The data set spans nearly 200 years. Lebanese American University has its roots in the American Girls School established in 1835. Webster University began courses at its new international campus in Tbilisi, Georgia in Fall 2022. Even though there are two centuries’ worth of institutions, the data point to the fecundity of the last quarter century in particular. Among all institutions, the median founding date is 2002 and the median tertiary start date is 2004. Independent institutions appear earliest, followed by branch campuses. Then, by the second decade of the 21st century, accreditation, microcampuses, and international joint universities start to become more popular.
Figure 5. Median tertiary start dates by institution type
Other patterns emerge when we look at tertiary start dates by region. American higher education institutions generally appear first in Europe and Northern America. After the turn of the 21st century, they start to diffuse globally. Median tertiary start dates are 2005 or 2006 for Central and Southern Asia, Eastern and South-Eastern Asia, Northern Africa and Western Asia, and Latin America and the Caribbean. The final destinations are Sub-Saharan Africa and Oceania, with median tertiary start dates of 2011 and 2012, respectively. The data set may represent some recency bias. But it does include 15 institutions with tertiary start dates before 1900, 34 institutions offering tertiary programs before 1950, and 87 before the fall of the Soviet Union.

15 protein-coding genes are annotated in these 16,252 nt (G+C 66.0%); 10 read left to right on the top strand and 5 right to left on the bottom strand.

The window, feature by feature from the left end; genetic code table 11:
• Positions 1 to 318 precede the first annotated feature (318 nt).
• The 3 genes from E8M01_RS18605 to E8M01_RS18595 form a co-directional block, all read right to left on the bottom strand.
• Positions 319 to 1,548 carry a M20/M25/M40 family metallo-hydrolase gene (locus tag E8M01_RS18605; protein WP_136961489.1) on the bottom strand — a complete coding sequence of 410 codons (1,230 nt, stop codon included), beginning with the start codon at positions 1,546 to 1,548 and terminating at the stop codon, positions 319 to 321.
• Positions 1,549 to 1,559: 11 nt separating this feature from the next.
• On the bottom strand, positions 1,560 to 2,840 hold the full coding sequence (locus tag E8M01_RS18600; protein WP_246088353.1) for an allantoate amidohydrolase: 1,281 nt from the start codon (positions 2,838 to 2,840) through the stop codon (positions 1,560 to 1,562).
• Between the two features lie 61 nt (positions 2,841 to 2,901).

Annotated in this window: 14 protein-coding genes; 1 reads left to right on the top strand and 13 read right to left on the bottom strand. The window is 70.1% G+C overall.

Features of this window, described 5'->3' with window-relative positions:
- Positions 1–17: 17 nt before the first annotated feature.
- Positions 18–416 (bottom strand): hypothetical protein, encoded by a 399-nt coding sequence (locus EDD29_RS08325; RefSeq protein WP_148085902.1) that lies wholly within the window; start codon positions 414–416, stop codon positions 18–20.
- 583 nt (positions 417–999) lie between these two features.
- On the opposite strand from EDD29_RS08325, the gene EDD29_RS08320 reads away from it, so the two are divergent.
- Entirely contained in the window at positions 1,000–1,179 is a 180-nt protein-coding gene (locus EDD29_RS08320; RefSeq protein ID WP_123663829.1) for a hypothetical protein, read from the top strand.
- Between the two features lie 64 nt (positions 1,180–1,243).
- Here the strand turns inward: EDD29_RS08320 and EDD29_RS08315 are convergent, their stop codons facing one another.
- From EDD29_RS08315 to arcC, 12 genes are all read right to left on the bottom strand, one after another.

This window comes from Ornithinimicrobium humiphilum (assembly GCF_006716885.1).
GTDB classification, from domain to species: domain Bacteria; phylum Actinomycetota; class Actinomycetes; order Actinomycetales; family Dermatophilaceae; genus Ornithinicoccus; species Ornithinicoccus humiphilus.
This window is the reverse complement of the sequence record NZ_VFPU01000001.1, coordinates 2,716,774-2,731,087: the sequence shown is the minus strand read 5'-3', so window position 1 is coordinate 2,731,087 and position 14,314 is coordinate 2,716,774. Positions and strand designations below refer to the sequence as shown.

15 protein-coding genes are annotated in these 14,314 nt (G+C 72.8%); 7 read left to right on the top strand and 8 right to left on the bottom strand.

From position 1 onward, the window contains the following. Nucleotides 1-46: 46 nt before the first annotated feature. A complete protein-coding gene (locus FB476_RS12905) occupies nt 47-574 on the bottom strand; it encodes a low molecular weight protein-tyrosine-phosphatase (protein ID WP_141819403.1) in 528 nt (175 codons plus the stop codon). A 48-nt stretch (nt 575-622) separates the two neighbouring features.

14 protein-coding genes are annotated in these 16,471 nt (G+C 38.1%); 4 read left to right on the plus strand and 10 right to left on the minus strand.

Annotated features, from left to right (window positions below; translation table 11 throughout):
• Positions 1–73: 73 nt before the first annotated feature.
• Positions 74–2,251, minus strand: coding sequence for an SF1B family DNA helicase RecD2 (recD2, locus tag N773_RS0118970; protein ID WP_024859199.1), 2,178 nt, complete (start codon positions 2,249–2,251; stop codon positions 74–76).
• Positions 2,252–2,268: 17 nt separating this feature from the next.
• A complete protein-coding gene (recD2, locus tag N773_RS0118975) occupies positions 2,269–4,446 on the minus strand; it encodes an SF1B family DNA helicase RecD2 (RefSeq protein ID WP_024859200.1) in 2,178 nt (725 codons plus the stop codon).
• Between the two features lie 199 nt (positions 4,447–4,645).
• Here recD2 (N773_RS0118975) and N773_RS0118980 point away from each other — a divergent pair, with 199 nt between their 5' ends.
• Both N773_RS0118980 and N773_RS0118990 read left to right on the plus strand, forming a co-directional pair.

Figure 6. Median tertiary start dates by region
Four in five American higher education institutions abroad operate as not-for-profit institutions. These figures do not change significantly when considering operating status, but they do when factoring in institutional type. The proprietary model is most common among independent institutions. Fully half of all active independent institutions operate for profit.
Over three-quarters of American higher education institutions abroad are accredited in the United States. Middle States and the Higher Learning Commission are responsible for accrediting most of them.
Figure 7. Accreditors of American higher education institutions abroad
Microcampuses are the surest way to get a U.S. accredited degree abroad. Nearly all microcampuses are accredited. The Higher Learning Commission is the most common accreditor of this institutional type. Independent institutions are least likely to be accredited. Only 33 percent of them have achieved U.S. regional accreditation. Forty-eight percent of accredited independent institutions are accredited by Middle States. This accreditor is also the most common accreditor of branch campuses (40 percent).
Figure 8. Accreditation status by institutional type